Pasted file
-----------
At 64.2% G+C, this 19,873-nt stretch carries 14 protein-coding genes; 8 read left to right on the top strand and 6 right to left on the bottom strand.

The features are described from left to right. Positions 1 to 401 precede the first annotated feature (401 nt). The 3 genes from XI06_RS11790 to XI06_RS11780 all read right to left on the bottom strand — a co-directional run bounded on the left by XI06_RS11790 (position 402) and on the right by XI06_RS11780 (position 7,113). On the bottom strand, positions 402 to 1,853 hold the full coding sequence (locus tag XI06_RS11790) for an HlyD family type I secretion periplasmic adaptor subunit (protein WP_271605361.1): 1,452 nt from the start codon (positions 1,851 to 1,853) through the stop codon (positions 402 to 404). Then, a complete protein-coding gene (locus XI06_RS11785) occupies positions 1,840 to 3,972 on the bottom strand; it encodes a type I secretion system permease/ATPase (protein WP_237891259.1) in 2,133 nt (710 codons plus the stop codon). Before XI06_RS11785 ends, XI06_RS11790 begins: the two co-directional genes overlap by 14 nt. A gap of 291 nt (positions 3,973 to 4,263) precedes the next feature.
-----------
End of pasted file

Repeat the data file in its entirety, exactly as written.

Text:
At 64.2% G+C, this 19,873-nt stretch carries 14 protein-coding genes; 8 read left to right on the top strand and 6 right to left on the bottom strand.

The features are described from left to right. Positions 1 to 401 precede the first annotated feature (401 nt). The 3 genes from XI06_RS11790 to XI06_RS11780 all read right to left on the bottom strand — a co-directional run bounded on the left by XI06_RS11790 (position 402) and on the right by XI06_RS11780 (position 7,113). On the bottom strand, positions 402 to 1,853 hold the full coding sequence (locus tag XI06_RS11790) for an HlyD family type I secretion periplasmic adaptor subunit (protein WP_271605361.1): 1,452 nt from the start codon (positions 1,851 to 1,853) through the stop codon (positions 402 to 404). Then, a complete protein-coding gene (locus XI06_RS11785) occupies positions 1,840 to 3,972 on the bottom strand; it encodes a type I secretion system permease/ATPase (protein WP_237891259.1) in 2,133 nt (710 codons plus the stop codon). Before XI06_RS11785 ends, XI06_RS11790 begins: the two co-directional genes overlap by 14 nt. A gap of 291 nt (positions 3,973 to 4,263) precedes the next feature.